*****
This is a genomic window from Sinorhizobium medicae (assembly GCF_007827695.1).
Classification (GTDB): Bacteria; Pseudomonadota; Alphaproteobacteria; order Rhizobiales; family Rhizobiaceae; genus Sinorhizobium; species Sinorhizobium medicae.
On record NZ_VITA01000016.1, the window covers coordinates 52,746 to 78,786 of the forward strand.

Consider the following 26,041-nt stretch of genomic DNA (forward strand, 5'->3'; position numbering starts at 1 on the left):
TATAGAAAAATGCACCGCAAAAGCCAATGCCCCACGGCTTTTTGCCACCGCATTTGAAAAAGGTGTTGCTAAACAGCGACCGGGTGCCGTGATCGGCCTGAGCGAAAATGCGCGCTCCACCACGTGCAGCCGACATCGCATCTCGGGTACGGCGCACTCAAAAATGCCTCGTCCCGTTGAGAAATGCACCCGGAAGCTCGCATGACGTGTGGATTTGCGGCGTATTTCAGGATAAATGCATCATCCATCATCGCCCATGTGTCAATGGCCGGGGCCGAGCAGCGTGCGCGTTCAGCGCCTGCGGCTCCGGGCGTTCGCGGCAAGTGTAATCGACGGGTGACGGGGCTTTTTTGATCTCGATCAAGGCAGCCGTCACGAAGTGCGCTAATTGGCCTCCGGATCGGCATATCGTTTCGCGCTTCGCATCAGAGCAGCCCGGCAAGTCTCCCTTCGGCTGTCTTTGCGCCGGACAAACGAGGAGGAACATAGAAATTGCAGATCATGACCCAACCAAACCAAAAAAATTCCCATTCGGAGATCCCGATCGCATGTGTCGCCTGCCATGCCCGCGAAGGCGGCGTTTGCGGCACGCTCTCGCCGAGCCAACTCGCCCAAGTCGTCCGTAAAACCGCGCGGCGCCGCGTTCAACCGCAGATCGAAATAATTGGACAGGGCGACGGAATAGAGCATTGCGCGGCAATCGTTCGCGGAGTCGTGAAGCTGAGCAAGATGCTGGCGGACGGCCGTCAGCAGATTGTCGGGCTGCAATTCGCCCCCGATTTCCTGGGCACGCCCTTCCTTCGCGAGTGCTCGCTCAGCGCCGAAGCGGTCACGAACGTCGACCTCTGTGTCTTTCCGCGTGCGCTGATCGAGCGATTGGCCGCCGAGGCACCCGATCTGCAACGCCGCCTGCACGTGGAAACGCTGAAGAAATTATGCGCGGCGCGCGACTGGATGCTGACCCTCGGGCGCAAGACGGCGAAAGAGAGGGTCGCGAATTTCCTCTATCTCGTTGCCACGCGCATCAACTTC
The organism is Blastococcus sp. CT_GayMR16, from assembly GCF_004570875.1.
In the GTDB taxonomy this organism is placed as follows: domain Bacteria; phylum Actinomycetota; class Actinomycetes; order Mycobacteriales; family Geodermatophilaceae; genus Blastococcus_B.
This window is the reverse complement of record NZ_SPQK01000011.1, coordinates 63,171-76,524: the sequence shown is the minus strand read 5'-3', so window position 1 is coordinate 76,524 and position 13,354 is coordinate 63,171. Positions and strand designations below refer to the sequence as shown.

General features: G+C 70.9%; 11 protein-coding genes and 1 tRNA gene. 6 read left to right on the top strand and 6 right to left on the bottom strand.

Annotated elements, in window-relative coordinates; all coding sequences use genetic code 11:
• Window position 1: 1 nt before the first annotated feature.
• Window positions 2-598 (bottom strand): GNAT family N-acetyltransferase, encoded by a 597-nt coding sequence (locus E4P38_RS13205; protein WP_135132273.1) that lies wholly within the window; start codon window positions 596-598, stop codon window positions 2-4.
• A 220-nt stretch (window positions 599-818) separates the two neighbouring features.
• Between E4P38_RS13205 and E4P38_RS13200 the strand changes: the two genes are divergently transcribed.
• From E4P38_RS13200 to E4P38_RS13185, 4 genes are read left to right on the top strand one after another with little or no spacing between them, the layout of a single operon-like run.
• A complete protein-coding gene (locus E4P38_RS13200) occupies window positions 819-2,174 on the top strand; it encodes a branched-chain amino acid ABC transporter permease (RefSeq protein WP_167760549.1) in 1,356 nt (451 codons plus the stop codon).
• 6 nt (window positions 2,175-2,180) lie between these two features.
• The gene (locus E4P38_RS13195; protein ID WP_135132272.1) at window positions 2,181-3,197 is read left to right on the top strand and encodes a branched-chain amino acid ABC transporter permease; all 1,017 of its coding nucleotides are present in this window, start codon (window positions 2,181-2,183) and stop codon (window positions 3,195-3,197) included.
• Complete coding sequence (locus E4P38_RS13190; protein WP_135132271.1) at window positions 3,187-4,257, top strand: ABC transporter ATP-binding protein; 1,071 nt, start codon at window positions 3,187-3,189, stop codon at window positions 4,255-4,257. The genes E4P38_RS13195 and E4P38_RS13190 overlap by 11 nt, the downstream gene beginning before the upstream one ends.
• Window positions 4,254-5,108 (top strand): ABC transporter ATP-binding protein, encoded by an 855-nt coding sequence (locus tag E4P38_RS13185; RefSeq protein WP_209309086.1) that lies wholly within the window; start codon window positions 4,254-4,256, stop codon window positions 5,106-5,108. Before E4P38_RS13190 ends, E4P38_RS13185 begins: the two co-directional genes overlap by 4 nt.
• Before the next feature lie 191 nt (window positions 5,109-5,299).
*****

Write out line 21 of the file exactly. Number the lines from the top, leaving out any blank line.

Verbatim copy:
• Before the next feature lie 191 nt (window positions 5,109-5,299).